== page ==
For me, not so much. The pressures of modern life being what they are I will have a few more mundane things to deal with and really, before I can begin to be even remotely accurate I need to get myself a tripod. My camera tripod seems to have vanished into the ether so I may need to just purchase a new one (thus forcing the old one to rematerialize) and building a simple rack to attach my telescope to it.
For now I am well pleased.
Okay, so that’s slightly smug of me. But really, how often do you get to say things like that?
So the whole fiasco with the lens works out like this — I goofed. What I thought was the proper double convex lens (the kind where both sides push outward for those who always get convex and concave mixed up) for the objective end of the telescope (the end pointed at whatever you want to look at) was, in fact, a double convex meant for the eye piece.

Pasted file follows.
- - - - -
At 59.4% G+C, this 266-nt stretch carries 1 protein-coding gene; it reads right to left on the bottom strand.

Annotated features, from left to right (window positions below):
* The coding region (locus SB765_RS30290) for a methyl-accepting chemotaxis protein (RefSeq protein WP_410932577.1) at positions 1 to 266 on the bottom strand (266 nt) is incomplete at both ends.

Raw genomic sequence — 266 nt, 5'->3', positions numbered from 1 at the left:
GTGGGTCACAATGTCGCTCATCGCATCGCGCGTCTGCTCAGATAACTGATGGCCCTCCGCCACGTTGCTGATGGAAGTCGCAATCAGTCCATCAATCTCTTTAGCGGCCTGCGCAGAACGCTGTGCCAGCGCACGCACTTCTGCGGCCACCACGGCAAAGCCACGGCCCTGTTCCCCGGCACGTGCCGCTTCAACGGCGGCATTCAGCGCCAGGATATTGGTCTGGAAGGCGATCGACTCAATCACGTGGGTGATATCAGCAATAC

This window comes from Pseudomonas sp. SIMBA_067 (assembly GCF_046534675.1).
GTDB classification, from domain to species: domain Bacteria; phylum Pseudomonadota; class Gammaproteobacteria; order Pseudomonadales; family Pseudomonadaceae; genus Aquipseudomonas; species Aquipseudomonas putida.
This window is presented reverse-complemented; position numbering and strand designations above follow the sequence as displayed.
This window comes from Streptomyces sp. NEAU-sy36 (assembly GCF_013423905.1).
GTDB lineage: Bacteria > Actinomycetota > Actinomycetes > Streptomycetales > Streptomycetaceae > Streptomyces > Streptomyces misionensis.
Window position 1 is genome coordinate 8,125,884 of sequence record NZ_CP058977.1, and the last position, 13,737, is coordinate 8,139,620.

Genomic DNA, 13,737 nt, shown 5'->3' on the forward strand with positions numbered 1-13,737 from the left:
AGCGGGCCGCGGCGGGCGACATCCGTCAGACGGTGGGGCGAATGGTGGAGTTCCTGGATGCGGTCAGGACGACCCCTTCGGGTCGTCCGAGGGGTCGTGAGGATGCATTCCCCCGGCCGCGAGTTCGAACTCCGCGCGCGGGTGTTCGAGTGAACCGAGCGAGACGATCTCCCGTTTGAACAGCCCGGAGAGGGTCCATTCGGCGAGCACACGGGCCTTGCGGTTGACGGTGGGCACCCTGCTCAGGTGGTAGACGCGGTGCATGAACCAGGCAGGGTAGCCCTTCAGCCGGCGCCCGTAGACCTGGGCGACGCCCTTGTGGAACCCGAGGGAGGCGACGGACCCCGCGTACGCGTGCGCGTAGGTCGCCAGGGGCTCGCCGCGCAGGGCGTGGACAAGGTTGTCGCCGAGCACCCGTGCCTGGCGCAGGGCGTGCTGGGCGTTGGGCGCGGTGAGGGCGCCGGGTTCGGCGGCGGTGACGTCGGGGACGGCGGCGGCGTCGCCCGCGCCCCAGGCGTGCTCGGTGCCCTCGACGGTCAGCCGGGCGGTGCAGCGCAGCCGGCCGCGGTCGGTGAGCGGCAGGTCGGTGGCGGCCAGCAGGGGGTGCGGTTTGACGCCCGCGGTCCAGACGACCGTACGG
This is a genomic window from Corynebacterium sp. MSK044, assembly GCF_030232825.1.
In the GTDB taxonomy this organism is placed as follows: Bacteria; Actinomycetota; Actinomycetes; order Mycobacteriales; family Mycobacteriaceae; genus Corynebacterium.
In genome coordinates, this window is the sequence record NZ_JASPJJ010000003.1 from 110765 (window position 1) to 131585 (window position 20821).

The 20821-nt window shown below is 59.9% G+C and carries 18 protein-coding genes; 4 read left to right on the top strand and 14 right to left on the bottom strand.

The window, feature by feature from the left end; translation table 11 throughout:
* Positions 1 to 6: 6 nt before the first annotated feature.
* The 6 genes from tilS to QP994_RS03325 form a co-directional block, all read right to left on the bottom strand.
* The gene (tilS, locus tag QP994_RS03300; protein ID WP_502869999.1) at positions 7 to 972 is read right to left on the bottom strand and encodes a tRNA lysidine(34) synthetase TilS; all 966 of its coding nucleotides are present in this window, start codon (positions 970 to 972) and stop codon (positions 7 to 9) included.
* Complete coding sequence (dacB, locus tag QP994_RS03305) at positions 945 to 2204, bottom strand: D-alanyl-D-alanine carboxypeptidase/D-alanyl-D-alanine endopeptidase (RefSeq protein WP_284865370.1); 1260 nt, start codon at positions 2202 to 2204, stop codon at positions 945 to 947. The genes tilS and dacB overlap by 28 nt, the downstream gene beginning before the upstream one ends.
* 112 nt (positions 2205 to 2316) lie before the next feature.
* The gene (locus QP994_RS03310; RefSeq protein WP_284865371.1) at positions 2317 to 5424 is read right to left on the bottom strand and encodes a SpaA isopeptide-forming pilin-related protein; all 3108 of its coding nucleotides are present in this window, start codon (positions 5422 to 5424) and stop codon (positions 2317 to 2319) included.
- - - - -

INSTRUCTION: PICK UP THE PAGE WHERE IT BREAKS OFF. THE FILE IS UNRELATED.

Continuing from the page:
What I thought was a perfectly flat piece of glass was, in fact, a very subtly shaped double convex lens that was meant for the objective end of the telescope.
Yes, these lenses came in boxes that were labeled, but unfortunately the printing on one of them was so badly smudged that it was utterly unreadable, so I found myself getting things mixed up.
I had, inadvertently, glued the eye piece lens into the objective end of the telescope, and due to other aspects of it’s ultimate construction I couldn’t simply reverse things in order to make it work. So I needed to find a way to cut it back out without damaging either the lens or the tube, a process I expected was going to be long and painful.
I was wrong about that too. After only a few careful minutes with an Exacto Knife I was able to carefully cut away enough of the glue that I was able to free the retaining tube holding the lens in place without damaging anything.